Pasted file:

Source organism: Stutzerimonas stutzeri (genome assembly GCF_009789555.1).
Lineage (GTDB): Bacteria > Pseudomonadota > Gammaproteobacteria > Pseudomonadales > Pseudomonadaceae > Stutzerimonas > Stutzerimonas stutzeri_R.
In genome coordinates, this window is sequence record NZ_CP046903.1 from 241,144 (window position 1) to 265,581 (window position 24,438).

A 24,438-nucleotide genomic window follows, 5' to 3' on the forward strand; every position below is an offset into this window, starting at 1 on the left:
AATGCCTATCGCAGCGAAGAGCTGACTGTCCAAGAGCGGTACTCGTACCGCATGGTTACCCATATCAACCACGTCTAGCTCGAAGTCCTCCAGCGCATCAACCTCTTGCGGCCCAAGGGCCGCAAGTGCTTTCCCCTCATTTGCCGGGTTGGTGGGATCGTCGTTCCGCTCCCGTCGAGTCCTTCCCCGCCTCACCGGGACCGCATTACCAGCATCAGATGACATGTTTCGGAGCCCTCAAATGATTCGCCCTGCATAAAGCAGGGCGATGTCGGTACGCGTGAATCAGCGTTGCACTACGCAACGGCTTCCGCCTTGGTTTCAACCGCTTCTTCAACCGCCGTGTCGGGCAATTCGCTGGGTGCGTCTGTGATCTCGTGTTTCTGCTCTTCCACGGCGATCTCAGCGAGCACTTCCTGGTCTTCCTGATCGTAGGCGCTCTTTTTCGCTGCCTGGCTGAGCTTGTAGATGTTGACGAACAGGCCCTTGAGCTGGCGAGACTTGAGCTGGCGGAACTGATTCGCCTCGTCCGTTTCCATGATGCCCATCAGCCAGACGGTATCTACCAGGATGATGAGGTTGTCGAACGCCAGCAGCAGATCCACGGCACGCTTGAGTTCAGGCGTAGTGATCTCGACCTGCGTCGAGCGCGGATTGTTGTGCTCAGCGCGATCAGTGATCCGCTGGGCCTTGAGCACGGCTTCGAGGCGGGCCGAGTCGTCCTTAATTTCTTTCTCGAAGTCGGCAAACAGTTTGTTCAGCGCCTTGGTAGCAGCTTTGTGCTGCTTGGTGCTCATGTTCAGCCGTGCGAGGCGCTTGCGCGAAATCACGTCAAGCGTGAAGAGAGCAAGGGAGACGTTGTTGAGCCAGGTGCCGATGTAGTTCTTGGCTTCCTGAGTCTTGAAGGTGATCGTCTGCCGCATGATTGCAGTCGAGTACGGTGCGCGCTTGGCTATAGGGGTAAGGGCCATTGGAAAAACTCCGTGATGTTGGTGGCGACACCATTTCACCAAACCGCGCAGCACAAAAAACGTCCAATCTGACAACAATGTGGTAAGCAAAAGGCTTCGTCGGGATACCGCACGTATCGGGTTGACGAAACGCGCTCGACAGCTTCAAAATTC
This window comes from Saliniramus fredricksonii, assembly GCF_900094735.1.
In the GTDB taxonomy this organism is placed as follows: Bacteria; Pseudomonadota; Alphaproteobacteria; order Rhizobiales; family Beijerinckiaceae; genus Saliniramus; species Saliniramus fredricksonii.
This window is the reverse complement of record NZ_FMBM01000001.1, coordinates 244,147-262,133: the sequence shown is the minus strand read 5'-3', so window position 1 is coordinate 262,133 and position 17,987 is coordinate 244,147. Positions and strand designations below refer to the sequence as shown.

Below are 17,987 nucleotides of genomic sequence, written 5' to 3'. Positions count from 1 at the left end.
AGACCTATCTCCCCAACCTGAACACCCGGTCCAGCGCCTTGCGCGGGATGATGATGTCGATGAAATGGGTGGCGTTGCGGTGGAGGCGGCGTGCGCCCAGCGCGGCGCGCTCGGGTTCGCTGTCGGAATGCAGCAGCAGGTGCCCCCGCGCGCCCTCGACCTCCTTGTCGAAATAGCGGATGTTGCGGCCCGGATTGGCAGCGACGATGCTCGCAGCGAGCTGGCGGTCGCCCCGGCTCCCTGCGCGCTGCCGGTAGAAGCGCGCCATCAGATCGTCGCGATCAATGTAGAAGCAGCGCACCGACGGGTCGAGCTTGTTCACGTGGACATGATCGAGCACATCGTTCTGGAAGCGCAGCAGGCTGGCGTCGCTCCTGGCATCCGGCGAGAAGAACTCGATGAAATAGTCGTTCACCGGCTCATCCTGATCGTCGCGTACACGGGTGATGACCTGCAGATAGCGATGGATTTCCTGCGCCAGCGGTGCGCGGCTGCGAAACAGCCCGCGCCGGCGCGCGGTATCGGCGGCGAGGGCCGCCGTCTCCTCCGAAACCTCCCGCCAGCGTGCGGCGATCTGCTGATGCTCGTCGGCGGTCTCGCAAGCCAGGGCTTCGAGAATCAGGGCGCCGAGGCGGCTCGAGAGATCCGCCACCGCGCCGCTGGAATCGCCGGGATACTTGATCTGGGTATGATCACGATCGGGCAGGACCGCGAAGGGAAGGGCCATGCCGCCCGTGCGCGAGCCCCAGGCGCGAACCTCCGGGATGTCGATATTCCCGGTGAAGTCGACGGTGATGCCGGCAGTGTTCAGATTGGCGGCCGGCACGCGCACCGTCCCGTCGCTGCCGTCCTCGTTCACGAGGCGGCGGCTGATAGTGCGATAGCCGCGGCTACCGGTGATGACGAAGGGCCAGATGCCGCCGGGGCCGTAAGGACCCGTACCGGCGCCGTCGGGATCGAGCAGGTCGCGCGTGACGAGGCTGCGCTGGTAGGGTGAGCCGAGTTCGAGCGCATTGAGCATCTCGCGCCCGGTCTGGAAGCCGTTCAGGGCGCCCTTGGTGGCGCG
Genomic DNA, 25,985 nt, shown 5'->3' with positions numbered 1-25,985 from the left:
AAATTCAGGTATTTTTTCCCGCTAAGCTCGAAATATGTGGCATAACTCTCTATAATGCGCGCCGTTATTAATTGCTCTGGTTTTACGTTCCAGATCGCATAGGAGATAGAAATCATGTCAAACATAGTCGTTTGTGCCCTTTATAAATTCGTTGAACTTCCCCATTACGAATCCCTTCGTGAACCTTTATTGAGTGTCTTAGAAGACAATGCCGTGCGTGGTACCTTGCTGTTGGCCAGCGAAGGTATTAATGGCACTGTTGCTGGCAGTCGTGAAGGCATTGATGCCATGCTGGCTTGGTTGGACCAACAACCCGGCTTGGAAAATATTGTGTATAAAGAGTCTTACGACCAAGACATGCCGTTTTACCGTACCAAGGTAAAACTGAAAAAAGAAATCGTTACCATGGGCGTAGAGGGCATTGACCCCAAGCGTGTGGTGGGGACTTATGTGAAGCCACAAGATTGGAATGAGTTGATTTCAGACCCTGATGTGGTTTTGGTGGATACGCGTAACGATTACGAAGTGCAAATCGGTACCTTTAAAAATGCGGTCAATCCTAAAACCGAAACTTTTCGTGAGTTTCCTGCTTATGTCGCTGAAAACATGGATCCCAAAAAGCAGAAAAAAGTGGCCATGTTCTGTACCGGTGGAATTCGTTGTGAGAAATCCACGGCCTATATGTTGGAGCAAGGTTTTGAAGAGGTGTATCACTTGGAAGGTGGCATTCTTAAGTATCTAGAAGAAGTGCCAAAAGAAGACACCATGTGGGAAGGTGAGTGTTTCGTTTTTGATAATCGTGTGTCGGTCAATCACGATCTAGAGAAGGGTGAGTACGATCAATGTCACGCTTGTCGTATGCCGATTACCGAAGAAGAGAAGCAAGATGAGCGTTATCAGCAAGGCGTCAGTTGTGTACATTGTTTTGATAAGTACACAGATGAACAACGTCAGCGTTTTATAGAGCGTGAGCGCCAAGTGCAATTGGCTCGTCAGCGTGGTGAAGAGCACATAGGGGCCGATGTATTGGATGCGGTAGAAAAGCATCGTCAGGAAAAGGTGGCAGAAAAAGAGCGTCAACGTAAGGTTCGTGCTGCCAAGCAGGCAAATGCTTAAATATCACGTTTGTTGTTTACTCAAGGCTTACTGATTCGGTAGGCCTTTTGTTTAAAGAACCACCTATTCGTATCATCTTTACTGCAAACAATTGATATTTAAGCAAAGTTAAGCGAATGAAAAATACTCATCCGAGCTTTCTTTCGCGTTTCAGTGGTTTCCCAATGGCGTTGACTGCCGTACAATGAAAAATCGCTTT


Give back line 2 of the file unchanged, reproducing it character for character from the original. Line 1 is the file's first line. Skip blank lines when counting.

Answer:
Lineage (GTDB): Bacteria > Pseudomonadota > Gammaproteobacteria > Pseudomonadales > Pseudomonadaceae > Stutzerimonas > Stutzerimonas stutzeri_R.